The Kangaroo Fart Experiment

Video highlights from Wild Australia

New research sheds light on the methane emissions of Australia’s largest marsupials

For a long time, there’s been debate about just how much methane kangaroo’s produce – and now we know thanks to research led by Dr Adam Munn from the University of Wollongong’s Institute for Sustainable Ecosystem Solutions and Professor Marcus Clauss from the University of Zurich’s Clinic of Zoo Animals, Exotic Pets and Wildlife.

“We knew that the kangaroos would produce little methane, but certainly not zero, and the question remained as to why,” Dr Munn said. 

"Methane release into the atmosphere plays a significant role in the production of greenhouse gas emissions which is a critical factor leading to global warming."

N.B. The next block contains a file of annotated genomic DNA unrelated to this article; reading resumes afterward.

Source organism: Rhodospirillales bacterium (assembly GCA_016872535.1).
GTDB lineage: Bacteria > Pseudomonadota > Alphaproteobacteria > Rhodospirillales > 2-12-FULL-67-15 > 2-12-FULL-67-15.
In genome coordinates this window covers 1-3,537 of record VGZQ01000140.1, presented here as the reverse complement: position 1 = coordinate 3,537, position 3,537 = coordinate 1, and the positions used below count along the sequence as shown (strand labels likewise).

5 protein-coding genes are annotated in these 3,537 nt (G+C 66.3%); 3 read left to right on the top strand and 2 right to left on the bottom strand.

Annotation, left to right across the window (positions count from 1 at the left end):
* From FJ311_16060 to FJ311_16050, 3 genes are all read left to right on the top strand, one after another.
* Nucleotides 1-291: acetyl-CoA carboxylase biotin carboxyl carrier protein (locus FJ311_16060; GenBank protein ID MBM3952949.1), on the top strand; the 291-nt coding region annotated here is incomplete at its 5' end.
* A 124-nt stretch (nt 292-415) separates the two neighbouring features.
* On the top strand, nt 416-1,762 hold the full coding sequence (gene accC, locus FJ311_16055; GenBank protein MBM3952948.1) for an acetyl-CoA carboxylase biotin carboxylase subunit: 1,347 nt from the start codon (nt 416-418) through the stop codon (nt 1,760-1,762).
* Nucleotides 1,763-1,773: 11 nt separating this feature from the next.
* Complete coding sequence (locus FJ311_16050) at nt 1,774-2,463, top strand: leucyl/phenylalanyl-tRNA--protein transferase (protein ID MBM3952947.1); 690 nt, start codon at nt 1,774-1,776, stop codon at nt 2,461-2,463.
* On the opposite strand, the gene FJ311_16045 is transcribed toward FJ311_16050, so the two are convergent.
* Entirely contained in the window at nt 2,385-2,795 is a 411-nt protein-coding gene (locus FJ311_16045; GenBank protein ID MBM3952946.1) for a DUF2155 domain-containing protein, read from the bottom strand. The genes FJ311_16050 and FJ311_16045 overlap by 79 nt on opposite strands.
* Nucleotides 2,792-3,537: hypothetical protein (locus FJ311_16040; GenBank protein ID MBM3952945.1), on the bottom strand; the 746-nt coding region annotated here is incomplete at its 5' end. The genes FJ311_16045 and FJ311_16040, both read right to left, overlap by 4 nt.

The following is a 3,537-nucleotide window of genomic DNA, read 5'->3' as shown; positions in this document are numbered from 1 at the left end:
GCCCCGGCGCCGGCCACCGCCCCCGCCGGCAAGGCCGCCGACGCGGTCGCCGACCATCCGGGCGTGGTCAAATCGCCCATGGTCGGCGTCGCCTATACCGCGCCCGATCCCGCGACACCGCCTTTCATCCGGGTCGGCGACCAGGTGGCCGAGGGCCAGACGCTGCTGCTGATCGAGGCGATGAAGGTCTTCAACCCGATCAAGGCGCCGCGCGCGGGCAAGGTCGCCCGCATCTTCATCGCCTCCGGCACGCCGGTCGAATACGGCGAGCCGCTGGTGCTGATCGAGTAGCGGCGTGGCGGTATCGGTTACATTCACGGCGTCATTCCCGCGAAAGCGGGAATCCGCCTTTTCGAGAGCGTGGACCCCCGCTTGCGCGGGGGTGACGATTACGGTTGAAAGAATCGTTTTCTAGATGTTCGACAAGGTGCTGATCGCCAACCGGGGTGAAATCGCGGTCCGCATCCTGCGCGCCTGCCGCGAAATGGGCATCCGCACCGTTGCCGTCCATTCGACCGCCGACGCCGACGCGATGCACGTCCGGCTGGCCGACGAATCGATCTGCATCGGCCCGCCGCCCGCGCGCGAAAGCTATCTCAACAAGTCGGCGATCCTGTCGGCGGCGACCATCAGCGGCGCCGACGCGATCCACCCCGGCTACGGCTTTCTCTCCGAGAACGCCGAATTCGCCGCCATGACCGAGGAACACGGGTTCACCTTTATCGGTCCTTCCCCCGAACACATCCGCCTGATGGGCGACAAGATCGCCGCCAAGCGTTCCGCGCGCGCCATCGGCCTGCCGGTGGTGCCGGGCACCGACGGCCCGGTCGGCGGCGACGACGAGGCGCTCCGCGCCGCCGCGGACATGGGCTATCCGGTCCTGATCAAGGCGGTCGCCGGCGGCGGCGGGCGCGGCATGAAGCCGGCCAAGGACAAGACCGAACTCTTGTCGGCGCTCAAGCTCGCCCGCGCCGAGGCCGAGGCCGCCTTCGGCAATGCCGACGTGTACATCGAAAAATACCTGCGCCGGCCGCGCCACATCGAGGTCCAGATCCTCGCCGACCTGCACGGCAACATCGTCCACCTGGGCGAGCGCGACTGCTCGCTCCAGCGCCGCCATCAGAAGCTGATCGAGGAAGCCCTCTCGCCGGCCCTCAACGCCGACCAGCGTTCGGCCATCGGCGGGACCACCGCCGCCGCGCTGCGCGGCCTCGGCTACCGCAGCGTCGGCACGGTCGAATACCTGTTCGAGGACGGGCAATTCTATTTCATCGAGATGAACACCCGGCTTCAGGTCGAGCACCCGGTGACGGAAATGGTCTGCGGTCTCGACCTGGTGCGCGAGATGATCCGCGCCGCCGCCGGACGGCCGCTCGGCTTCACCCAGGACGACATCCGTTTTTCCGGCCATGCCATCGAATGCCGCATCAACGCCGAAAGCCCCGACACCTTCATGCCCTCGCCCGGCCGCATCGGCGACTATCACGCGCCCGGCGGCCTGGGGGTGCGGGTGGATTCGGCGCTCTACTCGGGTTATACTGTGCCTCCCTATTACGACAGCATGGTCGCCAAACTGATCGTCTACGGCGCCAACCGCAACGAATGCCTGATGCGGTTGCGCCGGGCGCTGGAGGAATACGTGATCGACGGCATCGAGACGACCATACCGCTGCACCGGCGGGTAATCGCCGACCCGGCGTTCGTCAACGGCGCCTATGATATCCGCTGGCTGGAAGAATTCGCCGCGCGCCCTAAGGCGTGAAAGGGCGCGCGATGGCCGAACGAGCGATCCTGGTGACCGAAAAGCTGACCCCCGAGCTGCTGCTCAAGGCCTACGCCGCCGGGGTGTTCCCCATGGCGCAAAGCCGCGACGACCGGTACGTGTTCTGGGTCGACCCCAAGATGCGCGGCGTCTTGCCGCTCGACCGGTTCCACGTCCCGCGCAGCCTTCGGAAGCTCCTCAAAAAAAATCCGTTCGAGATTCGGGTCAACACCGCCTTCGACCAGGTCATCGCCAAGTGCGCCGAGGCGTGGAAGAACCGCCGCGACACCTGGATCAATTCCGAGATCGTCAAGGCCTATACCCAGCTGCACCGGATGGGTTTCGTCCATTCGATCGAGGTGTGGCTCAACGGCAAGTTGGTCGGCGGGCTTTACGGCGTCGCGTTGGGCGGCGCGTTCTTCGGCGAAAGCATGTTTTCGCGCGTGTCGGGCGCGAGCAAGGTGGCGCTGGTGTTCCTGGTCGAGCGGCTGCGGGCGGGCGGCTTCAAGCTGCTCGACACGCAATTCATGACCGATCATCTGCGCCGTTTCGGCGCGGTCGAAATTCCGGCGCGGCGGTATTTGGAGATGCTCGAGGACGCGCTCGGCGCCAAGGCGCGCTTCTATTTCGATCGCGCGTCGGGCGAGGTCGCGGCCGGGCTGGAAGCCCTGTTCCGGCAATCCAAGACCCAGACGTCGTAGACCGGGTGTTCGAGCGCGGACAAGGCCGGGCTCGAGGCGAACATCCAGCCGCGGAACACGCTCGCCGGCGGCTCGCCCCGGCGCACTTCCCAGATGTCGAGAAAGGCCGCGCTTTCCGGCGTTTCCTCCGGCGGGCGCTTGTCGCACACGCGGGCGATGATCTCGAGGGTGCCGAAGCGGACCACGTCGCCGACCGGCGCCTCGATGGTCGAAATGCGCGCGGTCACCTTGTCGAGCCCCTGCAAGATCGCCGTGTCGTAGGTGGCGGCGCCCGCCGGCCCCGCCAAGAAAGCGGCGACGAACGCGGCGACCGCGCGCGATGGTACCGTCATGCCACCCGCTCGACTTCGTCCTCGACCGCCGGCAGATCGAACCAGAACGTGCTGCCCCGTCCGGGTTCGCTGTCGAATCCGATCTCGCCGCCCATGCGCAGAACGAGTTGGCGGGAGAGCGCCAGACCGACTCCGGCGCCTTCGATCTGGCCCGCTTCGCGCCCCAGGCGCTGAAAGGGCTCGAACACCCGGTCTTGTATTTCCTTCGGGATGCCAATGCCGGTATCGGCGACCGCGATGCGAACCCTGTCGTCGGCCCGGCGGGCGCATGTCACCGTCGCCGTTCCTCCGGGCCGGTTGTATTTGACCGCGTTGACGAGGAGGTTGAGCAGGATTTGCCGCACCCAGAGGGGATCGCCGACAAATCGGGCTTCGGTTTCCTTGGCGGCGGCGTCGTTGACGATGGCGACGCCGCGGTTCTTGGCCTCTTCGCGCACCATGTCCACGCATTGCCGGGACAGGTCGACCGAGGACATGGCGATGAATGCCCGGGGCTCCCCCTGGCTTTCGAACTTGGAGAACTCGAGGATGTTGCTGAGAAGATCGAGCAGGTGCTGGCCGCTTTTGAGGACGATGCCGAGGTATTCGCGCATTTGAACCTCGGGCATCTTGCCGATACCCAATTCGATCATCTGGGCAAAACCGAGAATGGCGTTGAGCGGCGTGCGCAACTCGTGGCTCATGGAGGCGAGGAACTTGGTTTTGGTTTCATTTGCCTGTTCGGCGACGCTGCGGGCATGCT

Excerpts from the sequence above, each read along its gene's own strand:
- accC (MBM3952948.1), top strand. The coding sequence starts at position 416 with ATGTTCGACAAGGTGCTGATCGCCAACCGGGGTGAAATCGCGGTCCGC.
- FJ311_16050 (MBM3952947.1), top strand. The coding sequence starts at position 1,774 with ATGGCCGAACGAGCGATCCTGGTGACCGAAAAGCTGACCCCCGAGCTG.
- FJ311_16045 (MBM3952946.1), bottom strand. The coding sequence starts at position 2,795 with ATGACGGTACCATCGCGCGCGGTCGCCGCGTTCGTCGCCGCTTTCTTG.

“The main hypotheses behind kangaroos producing little methane have focussed on kangaroos having a unique microbiome that produces less methane, mainly from flatulence rather than burping like cows and sheep. But, without wanting to burst the bubble of the microbiologists, our findings suggest otherwise.”

The team measured an absolute methane output in kangaroos comparable to that of horses, when corrected for body weight.

“Kangaroos have a very different stomach from that of ruminants such as sheep and cows,” Professor Clauss said.

“We think that the methane is low because of the way food moves through the kangaroo stomach, and not because of a unique gut fauna.”

These conclusions are based on the finding that that the amount of methane produced per ingested food varies even within kangaroos, depending on how much they eat. When fed restrictively, methane per unit food was nearly as high in some kangaroos as values in domestic ruminants.

The team’s important findings will be used to inform efforts to fight climate change.

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